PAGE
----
ROME (AP) — Italy's crucial elections appeared to be heading toward gridlock, initial results showed Monday, with the center-left forces of Pier Luigi Bersani moving ahead in the lower house of parliament and the camp of former premier Silvio Berlusconi gaining the upper hand in the equally powerful Senate.
The upstart protest campaign of comic-turned-politician Beppe Grillo also was showing a stunningly strong result in both houses of the legislature, confirming its surprise role as a force in Italian politics.
The unfolding murky result raised the possibility of new elections in the coming months and bodes badly for the nation's efforts to pass the tough reforms it needs to snuff out its economic crisis. After surging in the wake of exit polls, Milan's main stock index slumped with first projections before closing up slightly.
The Italian election has been one of the most fluid in the past two decades thanks to the emergence of Grillo's 5 Star Movement, which has capitalized on a wave of voter disgust with the ruling political class and harsh austerity measures imposed by technocrat Premier Mario Monti, who has fared miserably in the elections.
The decisions Italy's government makes over the next several months promise to have a deep impact on whether Europe can decisively stem its financial crisis. As the eurozone's third-largest economy, its problems can rattle market confidence in the whole bloc, and analysts have worried it could fall back into old spending habits.
Mr. Bersani's coalition — which has shown a pragmatic streak in supporting the tough economic reforms spearheaded by Mr. Monti — was leading in the lower house of Parliament, according to exit polls.
Mr. Bersani's coalition has taken 35.5 percent of the vote for the lower house of parliament, ahead of the center-right coalition under Mr. Berlusconi with 29 percent, the polls indicated. The poll by Tecne has a margin of error of plus or minus 2.5 percentage points.
In the Senate, projections by the Piepoli Institute for RAI public TV showed Mr. Berlusconi's coalition slightly ahead with 31 percent to Mr. Bersani's 30 percent. Mr. Grillo's movement had 24.6 percent, and Mr. Monti's centrist forces 9.4 percent. Sky's Senate projections showed Mr. Berlusconi with a 2-point lead over Mr. Bersani, and Mr. Grillo with 25 percent.
Mr. Bersani's party would have to win both houses to form a stable government, and given the uncertainty of possible alliances, a clear picture of prospects for a new Italian government could take days. It is all but impossible that Mr. Bersani would team up in a "grand coalition" with his arch-enemy, Mr. Berlusconi.
Italy's borrowing costs have reflected the optimism that the country will stick to its reform plans.
The interest rate on Italy's 10-year bonds, an indicator of investor confidence in a country's ability to manage its debt, fell to 4.19 percent in afternoon trading Monday. Last summer, at the height of concern over Italy's economy, that interest rate was hovering at about 6.36 percent.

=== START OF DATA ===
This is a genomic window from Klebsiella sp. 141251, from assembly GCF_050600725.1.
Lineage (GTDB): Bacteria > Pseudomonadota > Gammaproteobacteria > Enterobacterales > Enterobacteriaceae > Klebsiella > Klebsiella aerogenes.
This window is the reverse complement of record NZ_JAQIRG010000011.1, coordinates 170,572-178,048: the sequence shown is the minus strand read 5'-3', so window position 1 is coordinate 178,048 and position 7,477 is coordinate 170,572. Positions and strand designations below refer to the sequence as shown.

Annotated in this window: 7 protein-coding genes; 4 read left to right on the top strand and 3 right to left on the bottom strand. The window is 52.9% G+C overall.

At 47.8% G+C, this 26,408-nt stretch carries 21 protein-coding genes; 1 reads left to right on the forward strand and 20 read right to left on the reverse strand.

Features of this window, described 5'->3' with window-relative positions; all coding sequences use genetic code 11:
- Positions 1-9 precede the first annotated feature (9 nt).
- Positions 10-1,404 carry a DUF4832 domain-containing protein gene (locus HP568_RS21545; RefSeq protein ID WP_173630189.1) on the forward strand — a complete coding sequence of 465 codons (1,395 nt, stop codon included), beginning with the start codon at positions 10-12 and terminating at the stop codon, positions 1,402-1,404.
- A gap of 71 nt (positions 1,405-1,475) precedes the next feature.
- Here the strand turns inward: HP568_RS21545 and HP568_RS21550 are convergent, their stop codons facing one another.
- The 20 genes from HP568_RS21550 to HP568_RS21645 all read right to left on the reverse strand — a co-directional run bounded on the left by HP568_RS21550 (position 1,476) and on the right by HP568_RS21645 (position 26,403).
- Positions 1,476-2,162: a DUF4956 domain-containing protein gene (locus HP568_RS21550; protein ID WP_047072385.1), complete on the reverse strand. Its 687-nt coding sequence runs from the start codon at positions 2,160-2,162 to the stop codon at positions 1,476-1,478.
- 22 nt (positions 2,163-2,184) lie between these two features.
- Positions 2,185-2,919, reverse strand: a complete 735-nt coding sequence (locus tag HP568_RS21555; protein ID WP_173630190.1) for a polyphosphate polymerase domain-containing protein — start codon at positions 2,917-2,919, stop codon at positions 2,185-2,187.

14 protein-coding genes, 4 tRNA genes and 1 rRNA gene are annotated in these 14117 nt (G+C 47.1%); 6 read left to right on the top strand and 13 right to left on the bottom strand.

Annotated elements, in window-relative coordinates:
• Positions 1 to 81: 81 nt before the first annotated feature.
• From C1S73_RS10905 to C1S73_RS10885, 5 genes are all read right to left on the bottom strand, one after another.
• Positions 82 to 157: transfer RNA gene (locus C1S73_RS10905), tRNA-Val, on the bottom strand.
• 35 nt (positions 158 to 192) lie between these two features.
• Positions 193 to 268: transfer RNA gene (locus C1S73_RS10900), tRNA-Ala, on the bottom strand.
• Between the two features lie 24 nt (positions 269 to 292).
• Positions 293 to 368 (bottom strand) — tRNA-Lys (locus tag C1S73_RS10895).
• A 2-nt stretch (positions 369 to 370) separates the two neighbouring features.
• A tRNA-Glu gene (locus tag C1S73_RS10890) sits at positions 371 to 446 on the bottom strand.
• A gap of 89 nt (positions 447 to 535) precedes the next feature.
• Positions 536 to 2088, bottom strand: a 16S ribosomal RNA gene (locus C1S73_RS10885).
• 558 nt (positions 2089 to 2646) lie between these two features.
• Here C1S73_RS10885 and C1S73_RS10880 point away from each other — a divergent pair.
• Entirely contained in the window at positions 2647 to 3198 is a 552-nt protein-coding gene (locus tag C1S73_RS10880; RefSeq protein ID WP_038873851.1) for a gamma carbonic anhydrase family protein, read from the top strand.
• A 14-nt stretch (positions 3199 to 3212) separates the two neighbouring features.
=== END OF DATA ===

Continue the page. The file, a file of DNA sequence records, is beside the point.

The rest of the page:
Milan's stock exchange closed slightly higher, with the benchmark FTSE MIB up 0.73 percent to 16,351 points.
Mr. Bersani, a former communist, has reform credential as the architect of a series of liberalization measures and has shown a willingness to join with Mr. Monti, if necessary, to form a stable government. But he could be hamstrung by the more left-wing of his party. And Mr. Grillo's stunning surge shows Italians are fed up with painful economic cures.
Mr. Monti's centrist coalition was having a terrible election, with 9.5 percent in the lower house, according to Tecne's exit polls.
Analysts saw two big stories in Italy's election.
"The first is the big surprising increase scored by the 5 Star Movement, and the other is the disappointing result" of Mr. Monti's coalition, said Massimo Franco, a columnist with Corriere della Sera.
Turnout was 75 percent, down nearly 6 percentage points from the rate in the last national election in 2008. Experts say a low turnout will hurt the mainstream parties. Usually around 80 percent of the 50 million eligible voters go to the polls.
Under Italy's complex electoral law, how the upper chamber's seats are divvied up depends on how the candidates do in Italy's regions, since the more populous regions, such as Lombardy, get a greater share of the seats.
Whether the center-left takes Lombardy might well decide if the coalition could stitch together a coalition with a workable majority in the Senate, as well as in the lower Chamber of Deputies, where the regional factor doesn't exist.
Mr. Berlusconi, who was forced from office in November 2011 by the debt crisis, has sought to close the gap by promising to reimburse an unpopular tax — a tactic that brought him within a hair's breadth of winning the 2006 election.
Mr. Monti, respected abroad for his measures that helped stave off Italy's debt crisis, has widely been blamed for financial suffering caused by austerity cuts.
Mr. Grillo's forces are the greatest unknown. His protest movement against the entrenched political class has gained in strength following a series of corporate scandals that only seemed to confirm the worst about Italy's establishment. If his self-styled political "tsunami" sweeps into parliament with a big chunk of seats, Italy could be in store for a prolonged period of political confusion that would spook the markets. He himself won't hold any office because of a manslaughter conviction
Most analysts believe Mr. Bersani would seek an alliance with center-right Mr. Monti to secure a stable government, assuming parties gathered under Mr. Monti's centrist banner gain enough votes.
While left-leaning Mr. Bersani has found much in common with Mr. Monti, a large part of his party's base is considerably further to the left and could rebel.
• Colleen Barry reported from Milan.